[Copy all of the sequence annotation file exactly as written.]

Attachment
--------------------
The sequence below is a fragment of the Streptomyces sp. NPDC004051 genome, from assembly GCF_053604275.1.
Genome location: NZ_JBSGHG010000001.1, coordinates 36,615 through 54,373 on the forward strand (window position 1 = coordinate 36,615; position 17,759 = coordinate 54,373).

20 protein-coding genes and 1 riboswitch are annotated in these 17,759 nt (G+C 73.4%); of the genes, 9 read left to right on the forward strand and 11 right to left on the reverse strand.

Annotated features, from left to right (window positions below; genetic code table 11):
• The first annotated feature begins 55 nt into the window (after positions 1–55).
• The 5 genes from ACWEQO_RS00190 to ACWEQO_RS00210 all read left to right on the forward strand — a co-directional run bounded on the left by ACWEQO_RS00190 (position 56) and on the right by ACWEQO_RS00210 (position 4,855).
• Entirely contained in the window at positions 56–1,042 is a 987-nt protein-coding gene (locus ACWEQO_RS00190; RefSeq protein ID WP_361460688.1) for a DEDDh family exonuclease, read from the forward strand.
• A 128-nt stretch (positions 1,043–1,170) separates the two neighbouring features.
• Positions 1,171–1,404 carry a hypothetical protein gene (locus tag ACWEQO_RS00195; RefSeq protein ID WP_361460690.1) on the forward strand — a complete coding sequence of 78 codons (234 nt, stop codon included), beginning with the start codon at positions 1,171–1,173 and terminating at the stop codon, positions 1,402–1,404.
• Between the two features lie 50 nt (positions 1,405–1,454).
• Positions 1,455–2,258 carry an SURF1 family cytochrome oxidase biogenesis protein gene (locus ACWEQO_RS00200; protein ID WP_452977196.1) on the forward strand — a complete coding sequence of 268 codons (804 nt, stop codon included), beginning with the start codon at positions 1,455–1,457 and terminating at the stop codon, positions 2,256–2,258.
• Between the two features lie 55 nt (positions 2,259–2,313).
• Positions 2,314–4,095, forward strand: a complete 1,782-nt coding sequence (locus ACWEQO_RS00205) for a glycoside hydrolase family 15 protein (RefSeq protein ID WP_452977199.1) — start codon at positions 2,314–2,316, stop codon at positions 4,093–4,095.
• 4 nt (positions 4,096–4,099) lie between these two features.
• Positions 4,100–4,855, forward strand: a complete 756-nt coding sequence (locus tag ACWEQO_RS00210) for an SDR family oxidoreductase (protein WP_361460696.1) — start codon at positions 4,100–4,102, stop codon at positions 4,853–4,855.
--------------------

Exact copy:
The sequence below is a fragment of the Streptomyces sp. NPDC004051 genome, from assembly GCF_053604275.1.
Genome location: NZ_JBSGHG010000001.1, coordinates 36,615 through 54,373 on the forward strand (window position 1 = coordinate 36,615; position 17,759 = coordinate 54,373).

20 protein-coding genes and 1 riboswitch are annotated in these 17,759 nt (G+C 73.4%); of the genes, 9 read left to right on the forward strand and 11 right to left on the reverse strand.

Annotated features, from left to right (window positions below; genetic code table 11):
• The first annotated feature begins 55 nt into the window (after positions 1–55).
• The 5 genes from ACWEQO_RS00190 to ACWEQO_RS00210 all read left to right on the forward strand — a co-directional run bounded on the left by ACWEQO_RS00190 (position 56) and on the right by ACWEQO_RS00210 (position 4,855).
• Entirely contained in the window at positions 56–1,042 is a 987-nt protein-coding gene (locus ACWEQO_RS00190; RefSeq protein ID WP_361460688.1) for a DEDDh family exonuclease, read from the forward strand.
• A 128-nt stretch (positions 1,043–1,170) separates the two neighbouring features.
• Positions 1,171–1,404 carry a hypothetical protein gene (locus tag ACWEQO_RS00195; RefSeq protein ID WP_361460690.1) on the forward strand — a complete coding sequence of 78 codons (234 nt, stop codon included), beginning with the start codon at positions 1,171–1,173 and terminating at the stop codon, positions 1,402–1,404.
• Between the two features lie 50 nt (positions 1,405–1,454).
• Positions 1,455–2,258 carry an SURF1 family cytochrome oxidase biogenesis protein gene (locus ACWEQO_RS00200; protein ID WP_452977196.1) on the forward strand — a complete coding sequence of 268 codons (804 nt, stop codon included), beginning with the start codon at positions 1,455–1,457 and terminating at the stop codon, positions 2,256–2,258.
• Between the two features lie 55 nt (positions 2,259–2,313).
• Positions 2,314–4,095, forward strand: a complete 1,782-nt coding sequence (locus ACWEQO_RS00205) for a glycoside hydrolase family 15 protein (RefSeq protein ID WP_452977199.1) — start codon at positions 2,314–2,316, stop codon at positions 4,093–4,095.
• 4 nt (positions 4,096–4,099) lie between these two features.
• Positions 4,100–4,855, forward strand: a complete 756-nt coding sequence (locus tag ACWEQO_RS00210) for an SDR family oxidoreductase (protein WP_361460696.1) — start codon at positions 4,100–4,102, stop codon at positions 4,853–4,855.